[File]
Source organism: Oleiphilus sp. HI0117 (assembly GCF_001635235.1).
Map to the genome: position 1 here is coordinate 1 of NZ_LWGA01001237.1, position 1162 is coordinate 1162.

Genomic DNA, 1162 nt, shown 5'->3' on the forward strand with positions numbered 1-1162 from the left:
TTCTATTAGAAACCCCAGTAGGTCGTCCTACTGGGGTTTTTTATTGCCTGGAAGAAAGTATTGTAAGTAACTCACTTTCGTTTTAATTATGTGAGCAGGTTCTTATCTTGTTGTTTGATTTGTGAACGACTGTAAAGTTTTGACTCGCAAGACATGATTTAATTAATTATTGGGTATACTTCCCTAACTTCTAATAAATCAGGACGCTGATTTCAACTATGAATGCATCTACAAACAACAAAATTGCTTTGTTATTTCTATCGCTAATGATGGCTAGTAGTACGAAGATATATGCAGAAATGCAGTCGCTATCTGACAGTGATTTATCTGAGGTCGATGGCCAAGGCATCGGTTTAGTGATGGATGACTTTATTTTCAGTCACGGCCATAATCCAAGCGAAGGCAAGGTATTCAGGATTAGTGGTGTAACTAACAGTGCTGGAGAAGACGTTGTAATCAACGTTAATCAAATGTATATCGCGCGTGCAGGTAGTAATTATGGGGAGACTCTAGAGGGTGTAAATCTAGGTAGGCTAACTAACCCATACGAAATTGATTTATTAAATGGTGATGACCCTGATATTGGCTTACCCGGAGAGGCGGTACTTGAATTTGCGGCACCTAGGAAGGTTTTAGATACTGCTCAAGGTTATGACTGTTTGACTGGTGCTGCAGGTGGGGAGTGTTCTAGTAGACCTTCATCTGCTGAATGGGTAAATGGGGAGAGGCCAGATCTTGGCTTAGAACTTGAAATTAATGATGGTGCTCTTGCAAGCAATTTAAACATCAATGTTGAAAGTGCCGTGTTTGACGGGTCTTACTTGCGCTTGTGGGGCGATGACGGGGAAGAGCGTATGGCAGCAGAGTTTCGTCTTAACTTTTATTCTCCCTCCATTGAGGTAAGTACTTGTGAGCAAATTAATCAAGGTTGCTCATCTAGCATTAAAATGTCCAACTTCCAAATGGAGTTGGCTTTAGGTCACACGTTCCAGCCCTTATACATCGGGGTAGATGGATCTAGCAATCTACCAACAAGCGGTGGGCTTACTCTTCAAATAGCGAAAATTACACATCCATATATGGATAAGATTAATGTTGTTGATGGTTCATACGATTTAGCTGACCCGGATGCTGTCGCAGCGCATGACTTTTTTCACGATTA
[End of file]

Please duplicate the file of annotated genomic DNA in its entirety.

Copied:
Source organism: Oleiphilus sp. HI0117 (assembly GCF_001635235.1).
Map to the genome: position 1 here is coordinate 1 of NZ_LWGA01001237.1, position 1162 is coordinate 1162.

Genomic DNA, 1162 nt, shown 5'->3' on the forward strand with positions numbered 1-1162 from the left:
TTCTATTAGAAACCCCAGTAGGTCGTCCTACTGGGGTTTTTTATTGCCTGGAAGAAAGTATTGTAAGTAACTCACTTTCGTTTTAATTATGTGAGCAGGTTCTTATCTTGTTGTTTGATTTGTGAACGACTGTAAAGTTTTGACTCGCAAGACATGATTTAATTAATTATTGGGTATACTTCCCTAACTTCTAATAAATCAGGACGCTGATTTCAACTATGAATGCATCTACAAACAACAAAATTGCTTTGTTATTTCTATCGCTAATGATGGCTAGTAGTACGAAGATATATGCAGAAATGCAGTCGCTATCTGACAGTGATTTATCTGAGGTCGATGGCCAAGGCATCGGTTTAGTGATGGATGACTTTATTTTCAGTCACGGCCATAATCCAAGCGAAGGCAAGGTATTCAGGATTAGTGGTGTAACTAACAGTGCTGGAGAAGACGTTGTAATCAACGTTAATCAAATGTATATCGCGCGTGCAGGTAGTAATTATGGGGAGACTCTAGAGGGTGTAAATCTAGGTAGGCTAACTAACCCATACGAAATTGATTTATTAAATGGTGATGACCCTGATATTGGCTTACCCGGAGAGGCGGTACTTGAATTTGCGGCACCTAGGAAGGTTTTAGATACTGCTCAAGGTTATGACTGTTTGACTGGTGCTGCAGGTGGGGAGTGTTCTAGTAGACCTTCATCTGCTGAATGGGTAAATGGGGAGAGGCCAGATCTTGGCTTAGAACTTGAAATTAATGATGGTGCTCTTGCAAGCAATTTAAACATCAATGTTGAAAGTGCCGTGTTTGACGGGTCTTACTTGCGCTTGTGGGGCGATGACGGGGAAGAGCGTATGGCAGCAGAGTTTCGTCTTAACTTTTATTCTCCCTCCATTGAGGTAAGTACTTGTGAGCAAATTAATCAAGGTTGCTCATCTAGCATTAAAATGTCCAACTTCCAAATGGAGTTGGCTTTAGGTCACACGTTCCAGCCCTTATACATCGGGGTAGATGGATCTAGCAATCTACCAACAAGCGGTGGGCTTACTCTTCAAATAGCGAAAATTACACATCCATATATGGATAAGATTAATGTTGTTGATGGTTCATACGATTTAGCTGACCCGGATGCTGTCGCAGCGCATGACTTTTTTCACGATTA